Regan Early, Ana Novoa, Mark Kleunen, Rob Tanner, Pablo González-Moreno, Julia M. Touza, Petr Pyšek, Giuseppe Brundu, Christoph Kueffer, Hanno Seebens, Ingolf Kühn, Philip E. Hulme, Marta Carboni, Quentin J. Groom, Laura N.H. Verbrugge, Franz Essl, Jan Pergl, Stefan Dullinger, Noëlie Maurel, Katharina Dehnen-Schmutz
Ornamental horticulture is the primary pathway for invasive alien plant introductions. We critically appraise published evidence on the effectiveness of four policy instruments that tackle invasions along the horticulture supply chain: pre-border import restrictions, post-border bans, industry codes of conduct and consumer education.
Effective pre-border interventions rely on rigorous risk assessment and high industry compliance. Post-border sales bans become progressively less effective when alien species become widespread in a region.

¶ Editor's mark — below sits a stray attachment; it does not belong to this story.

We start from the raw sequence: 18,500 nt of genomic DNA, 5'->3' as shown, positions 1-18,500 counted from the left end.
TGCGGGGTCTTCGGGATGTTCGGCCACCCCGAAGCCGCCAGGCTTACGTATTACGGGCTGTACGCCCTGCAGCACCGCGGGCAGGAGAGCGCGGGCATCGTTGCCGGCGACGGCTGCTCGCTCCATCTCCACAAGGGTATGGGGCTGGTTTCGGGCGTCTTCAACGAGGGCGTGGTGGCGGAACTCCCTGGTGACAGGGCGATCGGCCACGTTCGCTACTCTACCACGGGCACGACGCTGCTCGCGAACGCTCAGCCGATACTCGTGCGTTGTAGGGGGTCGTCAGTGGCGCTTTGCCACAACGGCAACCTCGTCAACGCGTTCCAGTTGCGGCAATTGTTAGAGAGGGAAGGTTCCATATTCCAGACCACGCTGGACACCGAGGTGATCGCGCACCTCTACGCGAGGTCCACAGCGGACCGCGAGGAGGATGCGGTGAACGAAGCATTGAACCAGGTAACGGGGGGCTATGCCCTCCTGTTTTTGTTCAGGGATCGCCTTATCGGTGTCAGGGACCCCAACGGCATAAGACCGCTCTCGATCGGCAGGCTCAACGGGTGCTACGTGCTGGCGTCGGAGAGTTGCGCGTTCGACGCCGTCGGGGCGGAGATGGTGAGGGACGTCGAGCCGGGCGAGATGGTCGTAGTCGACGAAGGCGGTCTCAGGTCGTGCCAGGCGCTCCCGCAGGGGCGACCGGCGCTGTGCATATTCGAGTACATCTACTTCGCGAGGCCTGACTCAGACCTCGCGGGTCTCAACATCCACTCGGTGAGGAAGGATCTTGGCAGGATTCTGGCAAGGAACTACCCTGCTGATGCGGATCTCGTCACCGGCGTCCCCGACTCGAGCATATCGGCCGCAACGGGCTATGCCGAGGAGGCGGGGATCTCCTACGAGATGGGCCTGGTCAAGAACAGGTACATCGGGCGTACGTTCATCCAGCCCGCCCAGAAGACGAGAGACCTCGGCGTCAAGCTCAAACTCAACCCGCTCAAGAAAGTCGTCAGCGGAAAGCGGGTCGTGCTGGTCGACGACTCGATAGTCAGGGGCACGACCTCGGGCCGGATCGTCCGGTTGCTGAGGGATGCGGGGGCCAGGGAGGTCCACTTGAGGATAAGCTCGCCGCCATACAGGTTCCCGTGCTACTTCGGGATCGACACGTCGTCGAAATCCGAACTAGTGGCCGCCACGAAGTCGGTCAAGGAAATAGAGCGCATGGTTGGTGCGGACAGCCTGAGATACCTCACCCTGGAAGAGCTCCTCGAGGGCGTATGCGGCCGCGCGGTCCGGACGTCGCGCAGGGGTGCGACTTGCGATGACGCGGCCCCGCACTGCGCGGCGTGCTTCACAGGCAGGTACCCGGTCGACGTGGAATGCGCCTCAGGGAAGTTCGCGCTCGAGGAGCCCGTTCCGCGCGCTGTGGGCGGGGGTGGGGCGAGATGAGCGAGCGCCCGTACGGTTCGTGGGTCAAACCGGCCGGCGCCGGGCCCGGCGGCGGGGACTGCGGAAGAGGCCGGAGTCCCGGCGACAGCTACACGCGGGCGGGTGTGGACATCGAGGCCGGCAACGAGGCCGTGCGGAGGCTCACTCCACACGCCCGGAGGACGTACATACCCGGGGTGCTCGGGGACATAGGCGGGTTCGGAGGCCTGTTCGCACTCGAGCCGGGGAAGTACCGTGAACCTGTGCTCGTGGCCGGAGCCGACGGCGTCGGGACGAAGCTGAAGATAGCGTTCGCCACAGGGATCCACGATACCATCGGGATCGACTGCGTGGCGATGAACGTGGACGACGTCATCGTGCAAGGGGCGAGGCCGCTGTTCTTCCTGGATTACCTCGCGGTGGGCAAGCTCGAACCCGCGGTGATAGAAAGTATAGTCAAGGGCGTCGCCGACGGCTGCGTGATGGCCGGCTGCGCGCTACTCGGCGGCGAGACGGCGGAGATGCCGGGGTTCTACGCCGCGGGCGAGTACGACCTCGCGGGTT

A lack of independent performance evaluation and of public disclosure, limits the uptake and effectiveness of voluntary codes of conduct and discourages shifts in consumer preference away from invasive alien species.
Policy implications. Closing the plant invasion pathway associated with ornamental horticulture requires government-industry agreements to fund effective pre- and post-border weed risk assessments that can be subsequently supported by widely adopted, as well as verifiable, industry codes of conduct. This will ensure producers and consumers make informed choices in the face of better targeted public education addressing plant invasions.